Asthma among musicians in Australia : is there a difference between wind/brass and other players?

A.G. Fuhrmann, Suzanne Wijsman, Philip Weinstein, Darryl Poulsen, Peter Franklin, S. Wijsman, D. Poulsen

Research output: Contribution to journalArticlepeer-review

8 Citations (Scopus)


Control of respiration is important in wind/brass instrument playing. Although respiratory diseases, such as asthma, may affect breathing control, little is known about the prevalence of asthma among wind and brass musicians. The aim of this study was to compare the prevalence of self-reported asthma between wind/brass musicians and non-wind/brass musicians through different stages of experience. A total of 1960 musicians completed a respiratory health questionnaire. The participants were categorized into the following five subgroups: primary students, secondary students, tertiary students, community musicians, and professional musicians. Chi-squared and logistic regression analyses were used to compare asthma prevalence and related health outcomes between wind/brass and non-wind/brass musicians. There were no significant differences in current asthma prevalence between the wind/brass and other musicians in any of the subgroups, apart from tertiary students in whom the prevalence of asthma and related outcomes appeared to be higher among wind/brass musicians. Asthma prevalence among musicians in our survey was similar to that in the overall population. The results suggest that having asthma does not significantly affect participation in music, the choice of instrument to learn (wind/brass or other), or progression to elite levels as a musician.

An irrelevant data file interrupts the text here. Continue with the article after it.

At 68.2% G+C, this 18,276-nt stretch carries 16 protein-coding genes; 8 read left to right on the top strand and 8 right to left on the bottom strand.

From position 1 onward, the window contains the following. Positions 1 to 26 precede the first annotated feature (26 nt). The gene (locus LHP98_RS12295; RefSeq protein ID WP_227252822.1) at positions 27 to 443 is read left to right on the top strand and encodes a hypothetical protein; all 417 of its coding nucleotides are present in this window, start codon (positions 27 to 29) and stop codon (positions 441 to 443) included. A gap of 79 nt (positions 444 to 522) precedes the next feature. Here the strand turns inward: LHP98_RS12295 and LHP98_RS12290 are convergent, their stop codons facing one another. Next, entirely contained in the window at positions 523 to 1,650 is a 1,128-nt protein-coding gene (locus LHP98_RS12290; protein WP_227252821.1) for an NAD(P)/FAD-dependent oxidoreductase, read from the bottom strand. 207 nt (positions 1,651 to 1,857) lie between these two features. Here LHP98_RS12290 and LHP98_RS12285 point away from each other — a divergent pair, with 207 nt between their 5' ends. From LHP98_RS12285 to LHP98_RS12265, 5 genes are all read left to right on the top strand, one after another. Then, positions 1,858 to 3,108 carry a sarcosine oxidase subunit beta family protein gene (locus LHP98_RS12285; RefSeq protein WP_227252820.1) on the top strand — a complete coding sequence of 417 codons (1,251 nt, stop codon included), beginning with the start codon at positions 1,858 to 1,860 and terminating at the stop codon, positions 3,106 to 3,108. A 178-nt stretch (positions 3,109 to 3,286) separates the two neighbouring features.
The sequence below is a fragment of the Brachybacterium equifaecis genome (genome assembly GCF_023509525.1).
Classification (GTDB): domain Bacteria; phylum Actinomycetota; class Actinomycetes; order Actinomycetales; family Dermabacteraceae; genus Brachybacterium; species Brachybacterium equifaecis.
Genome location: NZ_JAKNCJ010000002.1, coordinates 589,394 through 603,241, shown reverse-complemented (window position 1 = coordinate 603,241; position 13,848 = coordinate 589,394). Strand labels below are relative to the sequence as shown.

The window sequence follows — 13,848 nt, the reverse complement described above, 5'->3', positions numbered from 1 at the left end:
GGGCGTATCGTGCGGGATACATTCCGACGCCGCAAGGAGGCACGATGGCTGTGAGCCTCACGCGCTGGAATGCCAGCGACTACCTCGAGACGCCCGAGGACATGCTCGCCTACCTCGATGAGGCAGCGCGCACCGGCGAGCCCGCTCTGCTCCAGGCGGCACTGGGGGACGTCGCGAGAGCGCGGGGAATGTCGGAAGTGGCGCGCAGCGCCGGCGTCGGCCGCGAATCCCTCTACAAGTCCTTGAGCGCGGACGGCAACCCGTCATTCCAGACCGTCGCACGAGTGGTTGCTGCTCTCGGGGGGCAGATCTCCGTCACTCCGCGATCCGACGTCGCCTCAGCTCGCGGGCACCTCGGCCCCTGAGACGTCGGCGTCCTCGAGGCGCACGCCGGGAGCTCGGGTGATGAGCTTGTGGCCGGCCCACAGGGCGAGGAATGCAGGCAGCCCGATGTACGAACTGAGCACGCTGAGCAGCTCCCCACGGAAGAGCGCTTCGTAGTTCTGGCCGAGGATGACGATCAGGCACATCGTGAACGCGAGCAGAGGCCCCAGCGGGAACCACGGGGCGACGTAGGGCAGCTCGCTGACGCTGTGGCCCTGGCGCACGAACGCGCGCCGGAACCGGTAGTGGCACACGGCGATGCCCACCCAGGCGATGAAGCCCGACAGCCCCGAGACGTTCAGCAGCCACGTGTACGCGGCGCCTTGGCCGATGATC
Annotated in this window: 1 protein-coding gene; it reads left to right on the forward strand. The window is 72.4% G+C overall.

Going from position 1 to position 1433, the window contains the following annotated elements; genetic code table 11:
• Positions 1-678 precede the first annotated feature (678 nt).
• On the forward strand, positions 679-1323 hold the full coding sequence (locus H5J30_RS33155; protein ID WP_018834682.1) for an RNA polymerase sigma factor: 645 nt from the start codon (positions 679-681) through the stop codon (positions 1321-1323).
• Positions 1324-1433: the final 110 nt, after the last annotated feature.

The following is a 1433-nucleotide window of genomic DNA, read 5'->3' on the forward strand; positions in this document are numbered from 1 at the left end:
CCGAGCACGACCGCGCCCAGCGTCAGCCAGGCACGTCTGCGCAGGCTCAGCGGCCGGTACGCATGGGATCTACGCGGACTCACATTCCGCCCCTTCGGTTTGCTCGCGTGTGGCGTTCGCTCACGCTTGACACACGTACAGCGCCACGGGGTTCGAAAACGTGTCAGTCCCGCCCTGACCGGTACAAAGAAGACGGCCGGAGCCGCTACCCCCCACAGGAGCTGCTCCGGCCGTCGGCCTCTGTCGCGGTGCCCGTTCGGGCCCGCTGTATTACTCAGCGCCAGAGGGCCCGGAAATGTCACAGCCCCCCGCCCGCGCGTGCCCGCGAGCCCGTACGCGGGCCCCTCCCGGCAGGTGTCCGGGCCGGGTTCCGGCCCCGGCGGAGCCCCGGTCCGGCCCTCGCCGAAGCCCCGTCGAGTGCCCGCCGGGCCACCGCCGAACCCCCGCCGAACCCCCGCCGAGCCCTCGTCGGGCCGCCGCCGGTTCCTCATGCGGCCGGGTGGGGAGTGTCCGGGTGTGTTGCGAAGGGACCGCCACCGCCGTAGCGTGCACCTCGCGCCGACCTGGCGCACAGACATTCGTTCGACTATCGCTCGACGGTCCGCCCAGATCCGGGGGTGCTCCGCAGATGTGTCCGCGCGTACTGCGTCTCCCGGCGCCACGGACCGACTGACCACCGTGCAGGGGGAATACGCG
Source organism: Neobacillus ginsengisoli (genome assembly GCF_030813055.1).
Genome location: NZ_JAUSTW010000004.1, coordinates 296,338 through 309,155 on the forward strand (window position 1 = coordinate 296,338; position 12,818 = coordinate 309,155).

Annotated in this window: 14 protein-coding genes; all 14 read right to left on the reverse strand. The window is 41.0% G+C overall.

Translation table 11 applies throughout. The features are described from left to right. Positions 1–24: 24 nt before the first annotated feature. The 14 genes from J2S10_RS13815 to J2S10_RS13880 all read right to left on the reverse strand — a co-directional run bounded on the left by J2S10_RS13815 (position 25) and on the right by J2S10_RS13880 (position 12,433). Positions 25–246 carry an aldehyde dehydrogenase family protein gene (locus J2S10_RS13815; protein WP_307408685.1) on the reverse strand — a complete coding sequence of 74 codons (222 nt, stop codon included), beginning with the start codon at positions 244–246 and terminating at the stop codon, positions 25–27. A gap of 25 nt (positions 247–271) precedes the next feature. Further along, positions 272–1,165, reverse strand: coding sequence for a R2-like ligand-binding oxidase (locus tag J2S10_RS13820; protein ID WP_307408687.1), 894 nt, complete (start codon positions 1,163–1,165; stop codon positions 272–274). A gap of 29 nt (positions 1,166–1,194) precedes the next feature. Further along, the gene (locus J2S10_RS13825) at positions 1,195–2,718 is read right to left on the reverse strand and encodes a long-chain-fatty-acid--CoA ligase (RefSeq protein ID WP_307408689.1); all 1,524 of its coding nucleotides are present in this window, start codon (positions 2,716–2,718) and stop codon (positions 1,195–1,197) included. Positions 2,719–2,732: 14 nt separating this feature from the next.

Original languageEnglish
Pages (from-to)170-174
JournalMedical Problems of Performing Artists
Issue number4
Publication statusPublished - 2009


Dive into the research topics of 'Asthma among musicians in Australia : is there a difference between wind/brass and other players?'. Together they form a unique fingerprint.

Cite this